Cazon is an ideal place for organizing endurance rides. A very nice venue on the grass with plenty of space for camping. Steph has described the venue better than I could do. We liked very much the way it had been designed in the local style.

The weather was hot, too hot on the Thursday. Fortunately, there was a big storm with big rainfall during the evening. This made the going softer, removed the dust and cleaned up the skies. The day of the ride, the weather was still hot – around 30 degrees Celsius – but with a good breeze.

The start of the 160km was given at 5AM while the 120km was flagged off at 6PM. Only 7 riders on the 160km for a long ride across the agricultural fields for 7 loops. A very good going, packed sand and sometimes grass along the highway, almost like cantering on a racetrack most of the time.

Three horses were eliminated at the third vetgate, then another one paid his toll to the speed at the 4th vetgate. So only 3 were allowed to take the start of the last loop of 19km, Petersen, Pavlosky and Taddeo. Finally Pedersen won at the average speed of 14.86kph. The two others were less fortunate as their horse didn’t pass the final examination.

On the 120km, 14 riders competing in the category Young riders and 33 in the category Seniors. Winner of the Young riders was Larrere Guadalupe on Sche Abu (Avg speed: 18.51kph); second Martin Ojeda on board Al Anochecer and third place for Manuela Mender riding M Diaguita.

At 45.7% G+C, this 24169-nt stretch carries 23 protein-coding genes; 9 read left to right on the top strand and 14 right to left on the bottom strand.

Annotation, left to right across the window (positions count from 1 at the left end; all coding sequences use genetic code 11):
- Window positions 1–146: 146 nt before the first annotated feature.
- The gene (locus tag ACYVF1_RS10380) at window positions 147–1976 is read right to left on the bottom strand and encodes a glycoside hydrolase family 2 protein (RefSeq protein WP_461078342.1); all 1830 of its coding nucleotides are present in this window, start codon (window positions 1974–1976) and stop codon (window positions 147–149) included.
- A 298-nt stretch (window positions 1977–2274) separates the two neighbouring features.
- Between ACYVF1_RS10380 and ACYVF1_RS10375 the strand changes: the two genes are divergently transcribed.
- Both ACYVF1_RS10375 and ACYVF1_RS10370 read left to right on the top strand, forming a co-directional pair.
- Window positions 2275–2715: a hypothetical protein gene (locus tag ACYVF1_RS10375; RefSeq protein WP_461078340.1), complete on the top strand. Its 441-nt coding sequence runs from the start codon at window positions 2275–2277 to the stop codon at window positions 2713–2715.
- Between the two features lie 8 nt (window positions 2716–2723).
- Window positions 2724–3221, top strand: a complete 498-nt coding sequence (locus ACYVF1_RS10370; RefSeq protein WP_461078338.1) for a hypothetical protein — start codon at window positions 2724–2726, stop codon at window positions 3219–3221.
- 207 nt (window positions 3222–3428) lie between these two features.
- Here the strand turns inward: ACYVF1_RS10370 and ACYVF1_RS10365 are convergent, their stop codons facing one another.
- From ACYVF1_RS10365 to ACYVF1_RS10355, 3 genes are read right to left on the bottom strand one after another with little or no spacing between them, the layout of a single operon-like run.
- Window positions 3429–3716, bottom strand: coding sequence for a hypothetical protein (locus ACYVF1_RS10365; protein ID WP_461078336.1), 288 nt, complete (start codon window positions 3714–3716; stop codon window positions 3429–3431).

The 120km race for the seniors was won by Antonio Ponce riding Del Siete Barbara at the average speed of 20.06kph. I finished second with my outstanding mare Mora Nina, just 2 minutes behind Antonio and with a few more kilometers, I’m sure Mora Nina could beat him, but this is the sport. We were cruising in the middle of the pack for the first and second loop, trying to find the right pacing for this mare, trying to go fast but relaxed at the same time, without taking care of the others. At this game, Mora Nina proved her excellent mental and sense of independence. Perfect girl… After the fourth loop, staying always at a good tempo, I started to pass many riders, either at the vetgate or on the trail… So it was the time to think about a good placing. At the start of the last loop, we were 4th with a gap of 2 minutes on the third and 6 minutes or so on third(Valerie Kanavay) but 12 minutes on the leader. Second place was in the range of Mora Nina possibilities, depending on her mental during the first km of this last loop. But she has got the mental and plenty of energy… We caught up almost immediately with the 3rd rider and kept a good canter until I was able to see Valerie in the far. When I saw her taking a turn far away, I could count how long it took us to reach the same turn… 3 minutes… fine… It was possible for Nina… but without putting her in debt… we caught up at the water point. She didn’t want to drink… too excited. We stayed behind Valerie and the junior rider who accompanied her a few kilometers… but Nina was too strong and we passed them on the way to the second place, then we trotted for some time without knowing that the leader was so close. One or two kilometers from the finish, the leader was in sight, but it was too late. No problem, 2nd place will delight Miguel and San Andres Del Moro.

Behind us, the French couple Virginie Atger and Angel Lazes rode a good ride, making profit of the good recoveries of their horses to finish at 4th and 5th place at an average speed of 17.39kph. Pablos de Los Heros took the 9th place. In total 22 couples finished the race on 47 starters.